The One Thing For Christian Leaders
I’m not a super experienced church leader. But for a while, I was well on my way to becoming one. I was in high school and I led my small group, led middle schoolers, mentored those younger in the faith, was on leadership teams, read leadership books, and went to leadership conferences frequently, As a freshman in college, I did the same thing on a different level. I started a college church group with a friend, led a bible study there, led leaders there, kicked leaders out of there, led some more, kept reading leadership books, then left that whole deal. I’ve played the church leadership game. It was fun.
I got all the comments that people want to hear too. “You’re a very strong leader.” “I have a lot of respect for you.” “You have so much leadership potential.” “A lot of people look up to you.” Blah blah blah. They were nice to hear. They were encouraging. But the more I read Scripture, the less I really saw about leadership. Not in terms of how it seemed described by others around me, church heads, and the many books I read on the topic.
It felt like people all thought that the same skill set for leading in the business world was the skill set needed for leading in the church. I had the skill set for leading in business environments, but that only works in the church if it is functions primarily a systematic organization. It worked for me. Uh oh. I became disenchanted with the whole deal, with the whole idea of leadership that I felt I had been taught.
The longer I live in this brief life, the less and less important the idea of leadership seems important to me. As far as the world of Jesus-followers is concerned, I don’t really think that we need more great leaders. I don’t think that’s the kind of revival we’re looking for. I don’t think we need more people who really want to have authority over others in order to help them, teach them, or guide them. The global church doesn’t need more initiators or people that really take charge. The gatherings of believers in the world do not need to spend more time focusing on potential future leaders to build the kingdom of God on earth.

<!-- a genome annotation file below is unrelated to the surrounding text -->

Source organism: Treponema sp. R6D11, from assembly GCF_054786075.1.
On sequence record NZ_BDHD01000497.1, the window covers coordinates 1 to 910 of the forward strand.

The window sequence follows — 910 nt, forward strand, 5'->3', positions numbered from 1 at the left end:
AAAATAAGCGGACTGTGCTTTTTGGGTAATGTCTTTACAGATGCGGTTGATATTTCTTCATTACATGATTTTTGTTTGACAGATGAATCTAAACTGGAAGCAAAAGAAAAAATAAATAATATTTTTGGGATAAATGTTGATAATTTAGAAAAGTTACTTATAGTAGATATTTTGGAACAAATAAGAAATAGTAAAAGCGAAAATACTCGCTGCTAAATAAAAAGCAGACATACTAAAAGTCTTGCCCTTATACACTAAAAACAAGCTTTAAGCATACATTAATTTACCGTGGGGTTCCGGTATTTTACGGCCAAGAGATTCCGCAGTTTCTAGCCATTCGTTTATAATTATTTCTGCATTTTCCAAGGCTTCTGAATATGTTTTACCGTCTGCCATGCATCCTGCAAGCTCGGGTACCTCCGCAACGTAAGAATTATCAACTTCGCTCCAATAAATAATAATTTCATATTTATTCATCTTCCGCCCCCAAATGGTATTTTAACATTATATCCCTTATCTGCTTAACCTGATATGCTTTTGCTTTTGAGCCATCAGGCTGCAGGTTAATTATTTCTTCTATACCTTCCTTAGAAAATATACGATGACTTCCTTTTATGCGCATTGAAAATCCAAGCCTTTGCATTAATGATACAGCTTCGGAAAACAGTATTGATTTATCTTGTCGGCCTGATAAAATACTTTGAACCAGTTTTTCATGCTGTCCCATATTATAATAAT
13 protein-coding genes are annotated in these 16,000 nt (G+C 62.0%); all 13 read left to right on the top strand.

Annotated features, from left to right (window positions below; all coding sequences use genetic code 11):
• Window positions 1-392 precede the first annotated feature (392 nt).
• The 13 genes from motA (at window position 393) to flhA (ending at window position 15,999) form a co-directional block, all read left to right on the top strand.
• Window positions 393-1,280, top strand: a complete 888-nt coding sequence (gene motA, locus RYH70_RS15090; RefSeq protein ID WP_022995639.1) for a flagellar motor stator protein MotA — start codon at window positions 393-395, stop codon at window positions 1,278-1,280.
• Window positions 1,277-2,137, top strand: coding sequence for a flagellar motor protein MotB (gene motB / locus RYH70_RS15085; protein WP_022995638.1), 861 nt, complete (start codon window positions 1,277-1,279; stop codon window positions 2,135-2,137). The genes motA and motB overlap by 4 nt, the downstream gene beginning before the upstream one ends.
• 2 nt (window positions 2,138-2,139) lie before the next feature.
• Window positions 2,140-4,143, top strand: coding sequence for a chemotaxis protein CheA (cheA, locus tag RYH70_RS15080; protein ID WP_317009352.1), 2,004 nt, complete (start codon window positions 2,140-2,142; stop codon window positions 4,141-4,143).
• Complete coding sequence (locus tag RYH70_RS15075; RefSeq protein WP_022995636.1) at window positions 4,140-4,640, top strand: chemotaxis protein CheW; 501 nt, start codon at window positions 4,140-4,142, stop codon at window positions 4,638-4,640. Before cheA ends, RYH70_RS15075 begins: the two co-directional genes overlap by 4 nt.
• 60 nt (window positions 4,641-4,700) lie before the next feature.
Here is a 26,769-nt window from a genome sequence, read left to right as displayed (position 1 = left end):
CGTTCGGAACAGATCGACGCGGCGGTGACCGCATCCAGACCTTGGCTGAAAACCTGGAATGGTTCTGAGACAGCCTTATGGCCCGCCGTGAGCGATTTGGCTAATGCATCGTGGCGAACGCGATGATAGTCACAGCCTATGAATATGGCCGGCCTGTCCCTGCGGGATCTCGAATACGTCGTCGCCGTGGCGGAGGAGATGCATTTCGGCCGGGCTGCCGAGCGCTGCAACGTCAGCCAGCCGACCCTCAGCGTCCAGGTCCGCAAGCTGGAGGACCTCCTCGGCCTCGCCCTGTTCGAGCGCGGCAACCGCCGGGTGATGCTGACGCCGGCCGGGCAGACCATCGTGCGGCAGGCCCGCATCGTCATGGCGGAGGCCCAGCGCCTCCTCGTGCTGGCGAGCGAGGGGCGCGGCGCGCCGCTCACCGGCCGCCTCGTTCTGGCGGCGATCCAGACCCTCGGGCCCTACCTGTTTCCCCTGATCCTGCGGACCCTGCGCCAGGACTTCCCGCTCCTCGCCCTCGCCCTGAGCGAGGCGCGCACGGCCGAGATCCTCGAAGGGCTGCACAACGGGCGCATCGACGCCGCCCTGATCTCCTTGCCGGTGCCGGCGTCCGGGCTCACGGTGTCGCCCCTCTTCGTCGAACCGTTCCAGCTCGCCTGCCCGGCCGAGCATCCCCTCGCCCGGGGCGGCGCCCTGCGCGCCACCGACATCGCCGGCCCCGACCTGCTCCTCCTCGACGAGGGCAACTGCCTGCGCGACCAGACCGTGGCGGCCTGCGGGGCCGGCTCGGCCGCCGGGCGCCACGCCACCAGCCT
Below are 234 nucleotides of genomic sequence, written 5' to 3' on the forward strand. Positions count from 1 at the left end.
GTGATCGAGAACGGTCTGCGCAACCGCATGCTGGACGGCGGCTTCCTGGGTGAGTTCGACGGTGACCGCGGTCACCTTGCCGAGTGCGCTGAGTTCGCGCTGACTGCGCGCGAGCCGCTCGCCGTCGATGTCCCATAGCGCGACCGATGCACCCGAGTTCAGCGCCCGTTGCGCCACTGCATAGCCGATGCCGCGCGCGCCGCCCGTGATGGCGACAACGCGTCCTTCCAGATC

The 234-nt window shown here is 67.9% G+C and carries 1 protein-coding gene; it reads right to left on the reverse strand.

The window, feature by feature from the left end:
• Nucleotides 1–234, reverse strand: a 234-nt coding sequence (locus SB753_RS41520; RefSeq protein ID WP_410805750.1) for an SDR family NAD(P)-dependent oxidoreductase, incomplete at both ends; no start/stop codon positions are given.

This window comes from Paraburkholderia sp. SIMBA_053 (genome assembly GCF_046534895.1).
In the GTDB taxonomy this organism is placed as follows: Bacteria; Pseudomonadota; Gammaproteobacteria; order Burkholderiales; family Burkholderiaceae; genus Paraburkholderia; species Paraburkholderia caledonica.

Moses is a classic leadership example that I am going to use. A lot of leadership books have used the example of Moses. Then they go into a discussion of these different leadership characteristics he had and the way that he led and say things about the story that just don’t seem quite true, but fit into the book. I’d like to just stop at Moses.
Moses was a terrible candidate to be a leader. If he had sent me a resume to be the CEO of my company, I wouldn’t even have given him enough credit to send him a letter telling him he didn’t get the job. He wasn’t exactly good with people. To get revenge for a violent, but still normal and daily, action by an Egyptian, he killed him secretly. That was his strategy for helping. As a result, he made the Egyptians want to kill him and his people mock him and criticize him. I guess you could call him an initiator, but you could also call him a fool who wasn’t in control of his own actions. Then he goes off into the desert to hide. Bold and courageous Moses. He helped some hot women get some water (which is awesome), then defaulted to marrying one of them. Being the ambitious self starter that he is, after a long period of time we find that Moses’ career path is… to tend sheep for his father in law. He took life by the horns and wrestled it to the ground so he could live his dream. Then God calls him. And our self-confident leader Moses says he’ll go, sort of. As long as God lets Aaron do the speaking for him.